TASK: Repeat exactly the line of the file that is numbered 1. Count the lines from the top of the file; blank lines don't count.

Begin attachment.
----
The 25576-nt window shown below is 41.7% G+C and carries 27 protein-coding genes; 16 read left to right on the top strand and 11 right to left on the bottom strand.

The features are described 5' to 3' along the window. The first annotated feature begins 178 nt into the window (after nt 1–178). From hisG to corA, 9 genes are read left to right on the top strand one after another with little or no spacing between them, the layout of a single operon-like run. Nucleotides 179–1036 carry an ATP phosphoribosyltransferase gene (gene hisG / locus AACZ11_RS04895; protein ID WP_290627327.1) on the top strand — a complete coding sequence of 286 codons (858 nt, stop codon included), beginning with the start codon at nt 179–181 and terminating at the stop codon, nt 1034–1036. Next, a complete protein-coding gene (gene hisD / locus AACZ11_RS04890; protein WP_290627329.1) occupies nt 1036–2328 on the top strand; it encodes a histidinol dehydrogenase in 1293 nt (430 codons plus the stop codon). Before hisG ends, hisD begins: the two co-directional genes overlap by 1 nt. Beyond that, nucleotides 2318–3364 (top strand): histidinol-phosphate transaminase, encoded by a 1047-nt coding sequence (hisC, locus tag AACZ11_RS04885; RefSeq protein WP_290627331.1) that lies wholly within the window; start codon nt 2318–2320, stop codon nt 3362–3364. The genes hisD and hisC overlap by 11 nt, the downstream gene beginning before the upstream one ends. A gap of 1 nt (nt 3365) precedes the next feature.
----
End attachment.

The 25576-nt window shown below is 41.7% G+C and carries 27 protein-coding genes; 16 read left to right on the top strand and 11 right to left on the bottom strand.